I love the feeling of crushing a long run as much as the next person. But like many other runners — probably you too — I’m not immune to the many stages, some great and some not so great, of post-run recovery.
(I look happy — albeit squinty — but I am hurting here, kind of badly.)
I witnessed the evolution of long-run recovery on Sunday, as an outsider, after Noah crossed the finish line of the Chicago Marathon with a 15-minute PR. The result: Each stage of long-run recovery was even more pronounced, the process more accelerated, than had he raced without pushing himself to his physical and mental limits.
Fortunately, while I am an insanely good girlfriend and a stellar singlet smiley face drawer, I am an equally talented post-long-run nurse. And after the marathon was all said and done, I had the privilege of not only observing and analyzing each stage (insert evil laugh here), but also nursing the poor guy back to health.
Here’s how it all went down.
Euphoria doesn’t merely refer to the moment you cross the finish line either; that overall sense of awesomeness carries over to the walk home and long, hot shower that inevitably ensues. The result of an endorphin flood, no doubt, this booming sense of euphoria is one of the very reasons why runners — and athletes of all kinds — return to the battlefield time and again.
2. Confusion: Why am I not hungry?
You would think that a long run, whether an 8-miler on the weekend or a marathon once or twice a year, would yield intense hunger pangs that inspire a food fest like no other. And yet, after running long or sprinting hard, hunger can be nowhere to be found. Stomach, are you there?
What’s up with that?
The primary problem with the aforementioned lack of hunger is that, despite your seemingly satisfied stomach, your body is typically in dire need of major calories, energy and fuel. All of a sudden, you’re scrounging for protein and carbs in the bottom of your refrigerator, placing the butt-end of the bread (because that’s all that’s left!) into the toaster oven and hoping that it, along with a crap-load of peanut-butter, does the trick.
By the time you sit on the couch and await the toaster’s ding, you’re overcome with a wave of sleepiness, resulting in burnt bread and a potential fire hazard as you drift off into dreamland.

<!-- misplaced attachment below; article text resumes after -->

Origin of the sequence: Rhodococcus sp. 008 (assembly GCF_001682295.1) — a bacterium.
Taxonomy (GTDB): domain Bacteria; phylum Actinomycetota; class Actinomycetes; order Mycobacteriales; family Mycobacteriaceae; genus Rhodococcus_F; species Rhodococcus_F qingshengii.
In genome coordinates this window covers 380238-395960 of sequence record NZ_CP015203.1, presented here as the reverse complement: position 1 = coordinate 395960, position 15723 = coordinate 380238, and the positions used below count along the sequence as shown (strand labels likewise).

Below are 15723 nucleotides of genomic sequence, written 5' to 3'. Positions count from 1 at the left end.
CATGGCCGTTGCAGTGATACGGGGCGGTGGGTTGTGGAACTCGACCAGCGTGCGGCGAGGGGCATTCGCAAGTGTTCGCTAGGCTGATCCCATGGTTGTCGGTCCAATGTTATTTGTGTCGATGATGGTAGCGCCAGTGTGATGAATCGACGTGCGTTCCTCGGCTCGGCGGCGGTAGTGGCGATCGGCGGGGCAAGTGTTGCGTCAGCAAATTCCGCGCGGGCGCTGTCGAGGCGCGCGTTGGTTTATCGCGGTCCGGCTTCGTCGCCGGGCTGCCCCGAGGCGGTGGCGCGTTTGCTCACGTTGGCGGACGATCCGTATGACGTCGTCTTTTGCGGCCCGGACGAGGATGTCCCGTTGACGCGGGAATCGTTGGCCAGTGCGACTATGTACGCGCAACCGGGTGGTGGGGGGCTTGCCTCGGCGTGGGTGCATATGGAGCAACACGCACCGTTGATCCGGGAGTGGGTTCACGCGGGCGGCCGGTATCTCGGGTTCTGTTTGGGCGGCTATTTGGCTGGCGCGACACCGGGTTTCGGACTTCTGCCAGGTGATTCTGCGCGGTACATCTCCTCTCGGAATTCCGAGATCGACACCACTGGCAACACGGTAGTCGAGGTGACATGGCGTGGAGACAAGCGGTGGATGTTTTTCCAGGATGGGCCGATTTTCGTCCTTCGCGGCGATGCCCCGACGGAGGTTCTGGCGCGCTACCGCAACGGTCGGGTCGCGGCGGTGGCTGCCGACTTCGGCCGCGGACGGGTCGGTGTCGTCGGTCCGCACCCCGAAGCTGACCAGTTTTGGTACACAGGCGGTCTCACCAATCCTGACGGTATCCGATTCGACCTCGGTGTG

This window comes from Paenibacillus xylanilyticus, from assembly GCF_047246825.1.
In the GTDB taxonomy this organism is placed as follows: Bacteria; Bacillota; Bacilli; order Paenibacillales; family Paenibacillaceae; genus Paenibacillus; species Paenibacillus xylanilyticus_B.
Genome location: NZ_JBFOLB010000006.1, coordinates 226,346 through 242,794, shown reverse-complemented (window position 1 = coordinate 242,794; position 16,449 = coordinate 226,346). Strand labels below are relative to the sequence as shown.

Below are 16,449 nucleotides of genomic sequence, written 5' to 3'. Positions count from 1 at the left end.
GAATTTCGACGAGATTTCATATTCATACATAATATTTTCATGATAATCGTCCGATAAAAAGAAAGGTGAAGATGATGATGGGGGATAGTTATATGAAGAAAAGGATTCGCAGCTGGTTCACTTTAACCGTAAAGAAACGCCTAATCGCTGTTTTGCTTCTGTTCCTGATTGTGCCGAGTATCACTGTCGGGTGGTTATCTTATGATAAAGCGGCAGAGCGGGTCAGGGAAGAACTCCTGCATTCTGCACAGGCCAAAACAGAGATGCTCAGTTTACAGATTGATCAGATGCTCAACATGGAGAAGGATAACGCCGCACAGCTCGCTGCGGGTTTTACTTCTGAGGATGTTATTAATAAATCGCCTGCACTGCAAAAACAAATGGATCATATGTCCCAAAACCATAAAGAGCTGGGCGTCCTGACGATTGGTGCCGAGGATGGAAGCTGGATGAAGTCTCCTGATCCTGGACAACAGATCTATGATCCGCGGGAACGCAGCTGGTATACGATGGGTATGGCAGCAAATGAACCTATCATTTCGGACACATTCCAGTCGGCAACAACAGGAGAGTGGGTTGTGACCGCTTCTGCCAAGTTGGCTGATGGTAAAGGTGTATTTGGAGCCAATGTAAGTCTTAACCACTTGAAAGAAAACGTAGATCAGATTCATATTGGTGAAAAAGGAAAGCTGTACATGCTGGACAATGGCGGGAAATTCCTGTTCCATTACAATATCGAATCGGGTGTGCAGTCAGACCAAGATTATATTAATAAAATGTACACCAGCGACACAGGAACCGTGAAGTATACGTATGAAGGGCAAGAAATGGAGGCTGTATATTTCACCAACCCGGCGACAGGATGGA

Chills. Warm forehead. Noah and I call this “run-fever,” because, at least in our eyes, that’s what it feels like when you wake up from your post-long-run nap. Waking up after a regular nap can feel horrible enough (this, in our apartment, is “nap-fever”), let alone after having logged double digits and neglected to refuel your bod before snoozing.
Your only hope for salvation rests in eating something — anything — and quick. Finally, you scarf down a long overdue meal, and you’re back up and at ’em in no time.
Hm, I must have just been hungry, you think to yourself with lifted spirits, as though you’d just discovered the atom.
5. Energizer bunny
Your body tends to respond to this first post-long-run meal really well. You were near-death only minutes ago, but that pretzel, cheese and radish sandwich (or whatever you were able to find in your kitchen) must have been a miracle cure.
6. The final countdown
All this new-found energy can really be deceiving; just as quickly as you bounce back, you typically fade again. Often, you’re dressed up and ready to go to a friend’s house-party, or primping yourself for date night, only to find yourself waking up at 3am with a bottle opener in your hand and your heels dangling off the couch. Fail.
7. Human again
Let’s be honest, you probably won’t be human again until the day after your long-run, when you wake up well-rested and restored. Fortunately, you only have a 6-mile recovery run planned, so like, you’ll be good to go in no time.
- How do you feel after a long run?
- What are your 7 stages of recovery?